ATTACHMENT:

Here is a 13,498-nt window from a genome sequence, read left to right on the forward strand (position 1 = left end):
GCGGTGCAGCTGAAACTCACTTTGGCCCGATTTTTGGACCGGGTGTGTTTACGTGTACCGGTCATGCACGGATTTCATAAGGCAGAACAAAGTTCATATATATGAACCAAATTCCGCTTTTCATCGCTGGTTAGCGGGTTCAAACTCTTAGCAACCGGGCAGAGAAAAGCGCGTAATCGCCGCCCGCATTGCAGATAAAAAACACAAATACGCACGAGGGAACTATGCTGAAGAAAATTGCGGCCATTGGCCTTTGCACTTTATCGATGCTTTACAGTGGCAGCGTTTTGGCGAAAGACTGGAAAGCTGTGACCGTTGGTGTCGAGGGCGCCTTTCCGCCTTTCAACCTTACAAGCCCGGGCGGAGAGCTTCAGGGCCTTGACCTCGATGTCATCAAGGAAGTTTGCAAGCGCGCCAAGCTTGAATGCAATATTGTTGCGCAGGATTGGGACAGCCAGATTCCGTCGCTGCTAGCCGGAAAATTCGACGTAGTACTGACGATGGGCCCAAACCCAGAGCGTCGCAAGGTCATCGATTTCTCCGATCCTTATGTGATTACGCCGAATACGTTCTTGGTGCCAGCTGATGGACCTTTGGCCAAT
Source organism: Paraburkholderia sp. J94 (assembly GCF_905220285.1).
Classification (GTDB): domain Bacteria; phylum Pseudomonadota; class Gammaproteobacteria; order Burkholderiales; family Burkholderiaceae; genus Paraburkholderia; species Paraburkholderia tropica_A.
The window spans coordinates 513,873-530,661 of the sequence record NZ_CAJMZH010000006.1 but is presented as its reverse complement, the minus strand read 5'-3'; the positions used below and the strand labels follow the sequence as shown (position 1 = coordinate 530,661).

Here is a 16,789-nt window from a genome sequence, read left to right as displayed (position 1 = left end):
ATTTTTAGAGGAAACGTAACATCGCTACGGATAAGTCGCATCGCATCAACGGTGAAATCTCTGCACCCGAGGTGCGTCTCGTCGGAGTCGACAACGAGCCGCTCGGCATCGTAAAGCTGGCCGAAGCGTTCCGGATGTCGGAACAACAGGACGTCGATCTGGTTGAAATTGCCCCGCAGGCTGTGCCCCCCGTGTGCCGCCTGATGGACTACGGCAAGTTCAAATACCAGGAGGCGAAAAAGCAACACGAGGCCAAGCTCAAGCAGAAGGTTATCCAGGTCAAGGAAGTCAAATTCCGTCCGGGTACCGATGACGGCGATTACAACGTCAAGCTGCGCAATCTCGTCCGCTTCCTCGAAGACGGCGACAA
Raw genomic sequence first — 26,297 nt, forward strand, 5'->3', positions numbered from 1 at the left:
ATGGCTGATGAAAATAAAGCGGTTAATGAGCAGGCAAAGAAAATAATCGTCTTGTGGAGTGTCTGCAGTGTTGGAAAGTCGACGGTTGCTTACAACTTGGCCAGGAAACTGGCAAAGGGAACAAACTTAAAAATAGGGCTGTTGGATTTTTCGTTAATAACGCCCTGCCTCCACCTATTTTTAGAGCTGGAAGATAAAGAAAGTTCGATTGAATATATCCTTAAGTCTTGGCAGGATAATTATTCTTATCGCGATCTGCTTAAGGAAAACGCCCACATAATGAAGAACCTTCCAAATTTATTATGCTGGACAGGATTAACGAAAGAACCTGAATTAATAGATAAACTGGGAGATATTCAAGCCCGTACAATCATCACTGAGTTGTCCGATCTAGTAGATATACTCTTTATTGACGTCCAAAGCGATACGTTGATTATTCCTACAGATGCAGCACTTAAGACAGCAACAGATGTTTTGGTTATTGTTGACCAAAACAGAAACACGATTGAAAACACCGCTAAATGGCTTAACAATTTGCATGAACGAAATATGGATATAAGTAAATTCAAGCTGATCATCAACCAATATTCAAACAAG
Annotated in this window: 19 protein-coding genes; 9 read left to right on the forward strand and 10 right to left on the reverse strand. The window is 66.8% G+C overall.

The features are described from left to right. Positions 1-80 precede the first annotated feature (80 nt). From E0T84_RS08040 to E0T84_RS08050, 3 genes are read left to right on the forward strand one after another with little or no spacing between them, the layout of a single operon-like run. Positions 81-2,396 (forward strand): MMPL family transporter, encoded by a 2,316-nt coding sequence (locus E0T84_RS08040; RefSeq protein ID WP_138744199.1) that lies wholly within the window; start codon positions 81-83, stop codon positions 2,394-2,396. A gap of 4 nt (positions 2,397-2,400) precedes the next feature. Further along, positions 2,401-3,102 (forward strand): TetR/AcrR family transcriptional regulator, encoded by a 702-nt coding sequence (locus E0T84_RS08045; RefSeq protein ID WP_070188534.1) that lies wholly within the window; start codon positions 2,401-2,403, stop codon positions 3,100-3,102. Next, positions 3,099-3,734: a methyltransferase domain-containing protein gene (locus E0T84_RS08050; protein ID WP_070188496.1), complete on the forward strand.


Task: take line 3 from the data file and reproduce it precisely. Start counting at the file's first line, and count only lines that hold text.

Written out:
Source organism: Paraburkholderia sp. J94 (assembly GCF_905220285.1).